Obviously, the length of time "traditional" marriage has been around is irrelevant so long as there were also laws banning merely being gay (in the western world this is probably the time spanning the late Roman empire until the late enlightenment).

I wrote about some of this http://strainedinterp.blogspot.com/2015/04/historicity-and-gaystm-part-i.html but it still puzzles me why it hasn't been addressed in an academic way.

Unknown said...
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Unknown said...

I find it all the more jarring that Justice Alito brought up ancient Greek and Plato after he belittled Judge Walker in his Windsor dissent for doing the same during the Prop. 8 trial. And I do not understand why he thought the practice of ancient Greeks is relevant to the 21st Century America.

Joe said...
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Unknown said...

The state's attorney kept addressing Justice Ginsberg "Sir," was another annoyance during the oral argument. But there is some humor there in some ironic sense, for there is an undercurrent of sex discrimination in this case.

Unknown said...

It should be noted that it is not at all clear that Plato's views about the desirability of pederasty as a way of obtaining knowledge of the form of the beautiful were widely accepted by his fellow Greeks. Indeed, I would have thought that the ridiculing of Socrates in Aristophanes' *The Clouds* would have been widely endorsed, and also extended to Plato and his Academy. Plato was an aristocrat who was opposed to democracy, even while he was living in a democracy. His views about the desirability of same-sex relationships (particularly between older men and adolescent boys) probably added a veneer of justification to existing practices among aristocrats, but the idea that his views were widely accepted is just not credible.

Joe said...

Being a bit more serious, I do think Ms. Bonauto, a major light in the community in respect to legal rights for same sex couples, was a bit hesitant in her argument. Verilli to me came off the best.

I also think more should have been done, including in amicus briefs, to note the history of same sex marriages. There has been academic research on the long history of some sort of same sex relationships that are at least akin to marriages (not limited to what might be seen as transgender individuals). See, e.g.:


A book also just came out (the researcher also had an article in an academic journal that received some attention) about two women who in effect (and people actually used the word) lived as a married couple in mid-19th Century Vermont.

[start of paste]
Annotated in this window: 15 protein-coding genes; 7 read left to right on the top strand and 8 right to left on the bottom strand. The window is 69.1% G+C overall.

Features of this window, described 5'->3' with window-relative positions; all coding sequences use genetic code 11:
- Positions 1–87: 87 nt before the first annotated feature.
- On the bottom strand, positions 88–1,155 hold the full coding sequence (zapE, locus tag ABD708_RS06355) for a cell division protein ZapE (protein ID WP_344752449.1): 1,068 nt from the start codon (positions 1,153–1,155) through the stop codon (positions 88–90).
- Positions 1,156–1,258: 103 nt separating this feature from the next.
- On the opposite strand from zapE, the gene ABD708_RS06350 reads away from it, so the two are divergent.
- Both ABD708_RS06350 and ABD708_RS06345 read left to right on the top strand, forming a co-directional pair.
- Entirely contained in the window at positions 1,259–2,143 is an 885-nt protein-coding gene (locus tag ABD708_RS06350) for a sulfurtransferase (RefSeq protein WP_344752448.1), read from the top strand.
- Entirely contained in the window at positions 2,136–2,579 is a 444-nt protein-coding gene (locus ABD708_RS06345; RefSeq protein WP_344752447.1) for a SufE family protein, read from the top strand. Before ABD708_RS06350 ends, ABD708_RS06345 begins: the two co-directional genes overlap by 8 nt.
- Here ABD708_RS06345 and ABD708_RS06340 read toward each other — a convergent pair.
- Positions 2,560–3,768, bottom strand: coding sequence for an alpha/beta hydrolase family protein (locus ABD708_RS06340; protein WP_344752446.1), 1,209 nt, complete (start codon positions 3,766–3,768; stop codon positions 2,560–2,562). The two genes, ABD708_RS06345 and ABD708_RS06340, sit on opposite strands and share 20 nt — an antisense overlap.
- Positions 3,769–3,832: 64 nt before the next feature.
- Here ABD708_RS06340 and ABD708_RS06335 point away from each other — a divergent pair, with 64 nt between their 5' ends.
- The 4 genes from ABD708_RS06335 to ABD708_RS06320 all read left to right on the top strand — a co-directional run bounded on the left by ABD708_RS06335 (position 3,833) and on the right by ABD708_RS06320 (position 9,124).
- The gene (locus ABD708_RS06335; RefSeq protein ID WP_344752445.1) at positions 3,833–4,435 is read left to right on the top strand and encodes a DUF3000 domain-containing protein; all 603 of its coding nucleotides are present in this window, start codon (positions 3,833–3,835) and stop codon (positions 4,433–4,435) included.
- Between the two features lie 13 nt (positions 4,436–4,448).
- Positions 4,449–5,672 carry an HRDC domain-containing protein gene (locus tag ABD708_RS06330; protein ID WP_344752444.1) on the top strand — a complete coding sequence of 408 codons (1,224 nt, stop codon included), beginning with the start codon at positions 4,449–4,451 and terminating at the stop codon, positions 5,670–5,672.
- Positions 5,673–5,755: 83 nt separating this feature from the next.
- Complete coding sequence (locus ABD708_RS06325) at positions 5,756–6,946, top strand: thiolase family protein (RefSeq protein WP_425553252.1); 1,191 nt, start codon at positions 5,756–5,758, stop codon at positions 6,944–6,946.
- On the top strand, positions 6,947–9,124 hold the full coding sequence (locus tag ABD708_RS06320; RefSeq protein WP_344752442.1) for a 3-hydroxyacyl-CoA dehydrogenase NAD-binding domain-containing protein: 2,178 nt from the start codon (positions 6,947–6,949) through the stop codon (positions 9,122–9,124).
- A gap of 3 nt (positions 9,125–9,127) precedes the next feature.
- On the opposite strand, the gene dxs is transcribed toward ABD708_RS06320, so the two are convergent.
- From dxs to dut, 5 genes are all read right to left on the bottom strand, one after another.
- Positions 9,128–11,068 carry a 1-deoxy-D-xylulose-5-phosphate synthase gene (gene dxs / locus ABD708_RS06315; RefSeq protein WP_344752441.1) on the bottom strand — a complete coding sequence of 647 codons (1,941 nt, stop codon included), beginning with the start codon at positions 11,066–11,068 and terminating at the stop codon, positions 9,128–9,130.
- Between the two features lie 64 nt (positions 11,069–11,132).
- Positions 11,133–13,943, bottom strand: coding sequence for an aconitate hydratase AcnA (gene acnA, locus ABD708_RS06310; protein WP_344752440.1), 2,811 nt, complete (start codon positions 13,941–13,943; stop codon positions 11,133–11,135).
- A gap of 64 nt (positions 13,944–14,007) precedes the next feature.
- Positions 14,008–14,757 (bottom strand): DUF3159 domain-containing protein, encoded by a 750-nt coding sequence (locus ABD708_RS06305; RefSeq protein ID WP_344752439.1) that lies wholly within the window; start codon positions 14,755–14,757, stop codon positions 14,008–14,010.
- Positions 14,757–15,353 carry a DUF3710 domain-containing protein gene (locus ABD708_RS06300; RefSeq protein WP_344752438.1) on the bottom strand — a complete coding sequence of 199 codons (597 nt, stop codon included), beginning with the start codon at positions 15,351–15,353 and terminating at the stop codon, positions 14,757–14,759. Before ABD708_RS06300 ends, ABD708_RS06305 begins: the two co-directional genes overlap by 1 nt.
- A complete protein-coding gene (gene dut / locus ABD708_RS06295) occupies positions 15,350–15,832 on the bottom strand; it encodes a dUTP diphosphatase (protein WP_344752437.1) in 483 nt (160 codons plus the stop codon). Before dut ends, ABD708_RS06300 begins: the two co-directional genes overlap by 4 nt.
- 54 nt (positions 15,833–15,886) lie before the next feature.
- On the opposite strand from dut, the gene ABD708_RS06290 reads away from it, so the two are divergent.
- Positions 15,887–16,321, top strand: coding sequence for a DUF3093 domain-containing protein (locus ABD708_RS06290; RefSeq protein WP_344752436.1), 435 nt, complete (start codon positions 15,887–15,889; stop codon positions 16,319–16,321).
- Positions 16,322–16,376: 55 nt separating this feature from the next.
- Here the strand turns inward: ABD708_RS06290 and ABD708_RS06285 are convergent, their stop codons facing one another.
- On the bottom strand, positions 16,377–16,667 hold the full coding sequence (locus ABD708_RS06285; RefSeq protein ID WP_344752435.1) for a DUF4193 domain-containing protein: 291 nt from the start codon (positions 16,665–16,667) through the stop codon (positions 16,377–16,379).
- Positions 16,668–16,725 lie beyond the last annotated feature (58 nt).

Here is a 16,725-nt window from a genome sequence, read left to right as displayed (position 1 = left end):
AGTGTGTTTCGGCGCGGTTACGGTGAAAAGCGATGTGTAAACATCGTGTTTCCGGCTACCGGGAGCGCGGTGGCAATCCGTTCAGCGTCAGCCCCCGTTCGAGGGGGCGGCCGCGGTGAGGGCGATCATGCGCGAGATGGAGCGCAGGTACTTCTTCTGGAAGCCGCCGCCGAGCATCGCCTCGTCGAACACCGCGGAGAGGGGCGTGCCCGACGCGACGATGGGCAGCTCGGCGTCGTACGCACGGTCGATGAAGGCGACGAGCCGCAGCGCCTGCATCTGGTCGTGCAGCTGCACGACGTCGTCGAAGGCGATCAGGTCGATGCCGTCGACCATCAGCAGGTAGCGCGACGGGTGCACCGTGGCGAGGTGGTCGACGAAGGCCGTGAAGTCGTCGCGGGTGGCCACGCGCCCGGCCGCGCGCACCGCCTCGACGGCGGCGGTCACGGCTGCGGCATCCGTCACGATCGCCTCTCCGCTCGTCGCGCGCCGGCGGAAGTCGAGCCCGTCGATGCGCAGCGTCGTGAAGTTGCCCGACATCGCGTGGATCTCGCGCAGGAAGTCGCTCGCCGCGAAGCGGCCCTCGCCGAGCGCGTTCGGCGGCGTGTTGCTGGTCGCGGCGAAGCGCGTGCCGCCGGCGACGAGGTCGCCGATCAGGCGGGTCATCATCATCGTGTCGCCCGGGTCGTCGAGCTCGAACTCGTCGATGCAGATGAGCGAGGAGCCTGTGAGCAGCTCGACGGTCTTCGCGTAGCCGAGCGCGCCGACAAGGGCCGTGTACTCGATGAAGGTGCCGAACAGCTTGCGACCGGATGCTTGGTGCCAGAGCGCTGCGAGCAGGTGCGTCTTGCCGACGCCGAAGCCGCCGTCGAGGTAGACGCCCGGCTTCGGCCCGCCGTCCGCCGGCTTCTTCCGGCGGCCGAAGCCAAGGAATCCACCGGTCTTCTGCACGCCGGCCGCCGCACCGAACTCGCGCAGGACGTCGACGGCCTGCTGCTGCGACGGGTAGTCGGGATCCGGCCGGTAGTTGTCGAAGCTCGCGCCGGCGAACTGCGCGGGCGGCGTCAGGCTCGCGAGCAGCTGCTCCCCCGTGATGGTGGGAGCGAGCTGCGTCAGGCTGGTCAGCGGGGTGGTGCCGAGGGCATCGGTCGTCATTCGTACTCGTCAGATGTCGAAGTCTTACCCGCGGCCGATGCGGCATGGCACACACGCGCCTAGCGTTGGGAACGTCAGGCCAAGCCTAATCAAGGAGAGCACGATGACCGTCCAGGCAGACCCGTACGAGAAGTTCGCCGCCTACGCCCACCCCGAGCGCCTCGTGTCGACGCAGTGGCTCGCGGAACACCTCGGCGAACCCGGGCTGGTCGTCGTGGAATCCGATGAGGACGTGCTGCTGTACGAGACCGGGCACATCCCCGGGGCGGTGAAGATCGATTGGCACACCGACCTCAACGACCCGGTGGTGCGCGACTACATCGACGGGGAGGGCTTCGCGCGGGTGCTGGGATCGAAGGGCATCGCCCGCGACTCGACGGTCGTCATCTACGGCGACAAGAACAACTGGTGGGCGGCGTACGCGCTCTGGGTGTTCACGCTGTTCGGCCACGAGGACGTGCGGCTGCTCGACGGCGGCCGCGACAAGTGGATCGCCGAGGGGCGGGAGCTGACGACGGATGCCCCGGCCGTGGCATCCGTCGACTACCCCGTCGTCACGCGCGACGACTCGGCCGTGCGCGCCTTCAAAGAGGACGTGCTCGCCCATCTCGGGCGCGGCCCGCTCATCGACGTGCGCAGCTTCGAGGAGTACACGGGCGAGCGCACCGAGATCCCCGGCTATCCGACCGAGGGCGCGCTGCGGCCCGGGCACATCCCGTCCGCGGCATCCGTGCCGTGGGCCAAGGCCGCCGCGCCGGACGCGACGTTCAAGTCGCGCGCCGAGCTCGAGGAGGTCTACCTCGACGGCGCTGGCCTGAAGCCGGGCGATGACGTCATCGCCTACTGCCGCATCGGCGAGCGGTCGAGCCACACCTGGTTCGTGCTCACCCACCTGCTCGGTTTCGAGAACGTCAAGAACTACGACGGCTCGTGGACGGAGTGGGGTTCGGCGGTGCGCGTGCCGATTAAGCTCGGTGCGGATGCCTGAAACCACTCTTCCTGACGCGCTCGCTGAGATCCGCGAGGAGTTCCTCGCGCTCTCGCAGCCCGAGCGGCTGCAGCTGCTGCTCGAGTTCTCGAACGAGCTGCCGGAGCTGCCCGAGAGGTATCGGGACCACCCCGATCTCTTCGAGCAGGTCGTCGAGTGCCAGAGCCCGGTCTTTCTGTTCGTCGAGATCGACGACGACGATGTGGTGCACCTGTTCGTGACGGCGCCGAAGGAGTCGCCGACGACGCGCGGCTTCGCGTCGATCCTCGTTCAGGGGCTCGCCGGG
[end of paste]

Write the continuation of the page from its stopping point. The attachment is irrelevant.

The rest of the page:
A past contributor (like Alito) ridiculed the novelty of SSM in respect to it being a protected aspect of the fundamental right of marriage. But, putting aside stereotypes and ignorance, what would at least be seen as a sort of "common law" same sex marriage was around for some time. I dare say some academics might argue "for a millennium."

A better sense of the history involved (note how Lawrence v. Texas used history somewhat surprisingly to promote gay rights here) would have been appreciated. SSM didn't come out of nowhere the last decade or something.

And, yes, the history of marriage overall is complex, and study of ancient philosophical understandings would be useful. For instance, note how in the Gospel of Thomas Jesus says Mary (Magadelene) will "become a man" because of belief of gender at the time that saw the masculine as superior.

"Proper" sex roles play a part there on the development of animus against gays. "Improper" gender roles as much as things like opposition to "foreign" practices involved Jewish and Christian thought here. Also, often same sex relationships were not on an equal basis. Modern equal protection views would find this problematic.

History of marriage should not be left to the conservatives.

Joe said...

Edit: Beliefs of proper sex roles and opposition to practices of foreigners (including Roman same sex relationships) influenced Jewish and Christian beliefs.

And, the same sex relationships accepted by the Greeks and Romans often were master/servant varieties. So, e.g., some infer that the Roman centurion was worried about a lover when he asked Jesus to heal his servant.

I don't know how much even the Greeks or Romans as a whole supported the sort of equal partnership same sex relationships we are basically talking about here. Some snapshot view of Greek thought as tossed out by Alito is a bit misleading.

Swatopluk said...

The ancient Greek city of Thebes had a famous all gay elite regiment. It got completely wiped out in the unwise war with Philipp of Macedonia. Philipp is reported to have praised their bravery and to have condemned those that had been critical of them (for being openly gay). So, the Greek opinion was clearly mixed on that.

Unknown said...

wasn't a globally recognized doctrine I don't know if it's true that marriage was egalitarian in a world that has primarily organized itself under patriarchal rules. I suspect that is a significant reason why there was no such thing as gay marriage in sexually tolerant civilizations.http://meizusale.com/